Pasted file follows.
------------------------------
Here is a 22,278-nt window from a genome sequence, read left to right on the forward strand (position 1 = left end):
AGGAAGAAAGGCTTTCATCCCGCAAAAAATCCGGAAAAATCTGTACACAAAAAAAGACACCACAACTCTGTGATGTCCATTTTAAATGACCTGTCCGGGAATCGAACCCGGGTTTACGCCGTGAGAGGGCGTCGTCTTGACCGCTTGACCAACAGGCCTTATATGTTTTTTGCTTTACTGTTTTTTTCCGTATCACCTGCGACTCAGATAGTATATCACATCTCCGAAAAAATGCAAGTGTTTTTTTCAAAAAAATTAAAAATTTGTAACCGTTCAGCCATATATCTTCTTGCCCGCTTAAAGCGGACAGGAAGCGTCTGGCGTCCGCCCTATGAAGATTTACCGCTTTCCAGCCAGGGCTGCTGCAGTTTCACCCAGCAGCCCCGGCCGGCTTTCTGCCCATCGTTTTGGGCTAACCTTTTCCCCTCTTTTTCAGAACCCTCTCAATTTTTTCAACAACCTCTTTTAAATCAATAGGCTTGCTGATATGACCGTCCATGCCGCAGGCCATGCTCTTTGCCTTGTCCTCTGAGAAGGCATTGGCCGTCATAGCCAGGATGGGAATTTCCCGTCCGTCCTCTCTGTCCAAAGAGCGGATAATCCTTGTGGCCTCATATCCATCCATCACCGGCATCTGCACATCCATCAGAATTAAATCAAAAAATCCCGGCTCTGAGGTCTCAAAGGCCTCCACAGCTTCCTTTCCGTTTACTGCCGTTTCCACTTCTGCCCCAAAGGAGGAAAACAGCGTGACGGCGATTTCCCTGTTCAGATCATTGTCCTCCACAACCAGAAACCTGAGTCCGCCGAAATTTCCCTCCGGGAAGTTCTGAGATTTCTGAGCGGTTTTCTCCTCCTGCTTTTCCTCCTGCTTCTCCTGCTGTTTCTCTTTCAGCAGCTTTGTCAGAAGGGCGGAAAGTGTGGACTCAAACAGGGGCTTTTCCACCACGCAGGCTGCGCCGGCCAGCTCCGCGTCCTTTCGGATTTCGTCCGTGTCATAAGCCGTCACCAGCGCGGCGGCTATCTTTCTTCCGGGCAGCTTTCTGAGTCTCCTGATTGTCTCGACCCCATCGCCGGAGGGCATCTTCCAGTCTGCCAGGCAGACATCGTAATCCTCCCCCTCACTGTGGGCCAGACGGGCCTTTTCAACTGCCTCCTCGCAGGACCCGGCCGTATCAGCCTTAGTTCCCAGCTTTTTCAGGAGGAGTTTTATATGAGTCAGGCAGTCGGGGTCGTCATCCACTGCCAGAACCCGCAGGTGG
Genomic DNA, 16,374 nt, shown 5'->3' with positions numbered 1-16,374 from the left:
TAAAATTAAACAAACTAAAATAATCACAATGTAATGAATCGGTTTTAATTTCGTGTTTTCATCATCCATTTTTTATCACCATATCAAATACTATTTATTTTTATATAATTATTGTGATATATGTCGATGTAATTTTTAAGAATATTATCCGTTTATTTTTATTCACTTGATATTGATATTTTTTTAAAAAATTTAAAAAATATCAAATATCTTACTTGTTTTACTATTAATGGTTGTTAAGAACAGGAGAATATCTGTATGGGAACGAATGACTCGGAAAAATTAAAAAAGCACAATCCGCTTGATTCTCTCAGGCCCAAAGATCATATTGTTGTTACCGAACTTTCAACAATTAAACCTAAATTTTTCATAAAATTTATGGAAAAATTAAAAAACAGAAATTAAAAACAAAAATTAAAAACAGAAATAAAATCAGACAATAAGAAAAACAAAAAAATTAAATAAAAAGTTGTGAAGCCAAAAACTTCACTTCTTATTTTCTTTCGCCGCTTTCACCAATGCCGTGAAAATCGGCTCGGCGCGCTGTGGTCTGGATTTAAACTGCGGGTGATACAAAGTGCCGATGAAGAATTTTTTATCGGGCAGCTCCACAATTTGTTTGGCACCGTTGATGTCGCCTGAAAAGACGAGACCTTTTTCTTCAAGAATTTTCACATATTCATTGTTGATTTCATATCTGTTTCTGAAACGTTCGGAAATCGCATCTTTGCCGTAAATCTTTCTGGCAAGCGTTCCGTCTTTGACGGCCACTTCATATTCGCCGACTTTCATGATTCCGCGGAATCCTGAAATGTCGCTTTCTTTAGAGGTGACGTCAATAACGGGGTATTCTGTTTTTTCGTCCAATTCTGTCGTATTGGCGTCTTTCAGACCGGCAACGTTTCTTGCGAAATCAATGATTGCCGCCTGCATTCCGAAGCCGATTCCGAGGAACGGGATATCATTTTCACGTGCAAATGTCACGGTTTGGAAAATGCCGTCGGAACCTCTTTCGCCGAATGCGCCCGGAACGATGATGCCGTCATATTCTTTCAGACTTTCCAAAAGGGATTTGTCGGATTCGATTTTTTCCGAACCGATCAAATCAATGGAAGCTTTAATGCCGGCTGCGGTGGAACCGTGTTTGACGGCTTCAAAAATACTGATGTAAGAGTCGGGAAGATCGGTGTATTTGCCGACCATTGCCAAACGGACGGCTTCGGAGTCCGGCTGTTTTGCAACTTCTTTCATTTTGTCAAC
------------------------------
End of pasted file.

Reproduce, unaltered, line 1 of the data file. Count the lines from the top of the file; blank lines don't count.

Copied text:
Here is a 22,278-nt window from a genome sequence, read left to right on the forward strand (position 1 = left end):